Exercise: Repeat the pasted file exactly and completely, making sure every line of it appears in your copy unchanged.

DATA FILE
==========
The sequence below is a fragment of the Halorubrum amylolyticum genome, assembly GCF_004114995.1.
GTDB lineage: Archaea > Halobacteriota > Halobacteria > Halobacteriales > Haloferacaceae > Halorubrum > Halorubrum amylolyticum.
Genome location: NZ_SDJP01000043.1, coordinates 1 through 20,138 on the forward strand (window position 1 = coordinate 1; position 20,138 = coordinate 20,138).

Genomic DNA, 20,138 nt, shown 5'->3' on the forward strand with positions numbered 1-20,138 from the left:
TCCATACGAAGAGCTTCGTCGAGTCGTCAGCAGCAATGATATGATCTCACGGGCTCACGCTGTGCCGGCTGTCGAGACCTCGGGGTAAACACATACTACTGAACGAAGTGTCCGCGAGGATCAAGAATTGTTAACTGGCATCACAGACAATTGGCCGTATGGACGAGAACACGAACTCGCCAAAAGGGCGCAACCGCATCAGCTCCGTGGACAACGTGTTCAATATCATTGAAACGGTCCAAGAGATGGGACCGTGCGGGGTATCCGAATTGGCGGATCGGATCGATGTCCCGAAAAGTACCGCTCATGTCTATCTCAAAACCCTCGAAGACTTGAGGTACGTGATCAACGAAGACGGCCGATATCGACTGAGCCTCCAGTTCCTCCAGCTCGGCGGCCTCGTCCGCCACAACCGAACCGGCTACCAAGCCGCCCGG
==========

The sequence below is a fragment of the Halorubrum amylolyticum genome, assembly GCF_004114995.1.
GTDB lineage: Archaea > Halobacteriota > Halobacteria > Halobacteriales > Haloferacaceae > Halorubrum > Halorubrum amylolyticum.
Genome location: NZ_SDJP01000043.1, coordinates 1 through 20,138 on the forward strand (window position 1 = coordinate 1; position 20,138 = coordinate 20,138).

Genomic DNA, 20,138 nt, shown 5'->3' on the forward strand with positions numbered 1-20,138 from the left:
TCCATACGAAGAGCTTCGTCGAGTCGTCAGCAGCAATGATATGATCTCACGGGCTCACGCTGTGCCGGCTGTCGAGACCTCGGGGTAAACACATACTACTGAACGAAGTGTCCGCGAGGATCAAGAATTGTTAACTGGCATCACAGACAATTGGCCGTATGGACGAGAACACGAACTCGCCAAAAGGGCGCAACCGCATCAGCTCCGTGGACAACGTGTTCAATATCATTGAAACGGTCCAAGAGATGGGACCGTGCGGGGTATCCGAATTGGCGGATCGGATCGATGTCCCGAAAAGTACCGCTCATGTCTATCTCAAAACCCTCGAAGACTTGAGGTACGTGATCAACGAAGACGGCCGATATCGACTGAGCCTCCAGTTCCTCCAGCTCGGCGGCCTCGTCCGCCACAACCGAACCGGCTACCAAGCCGCCCGG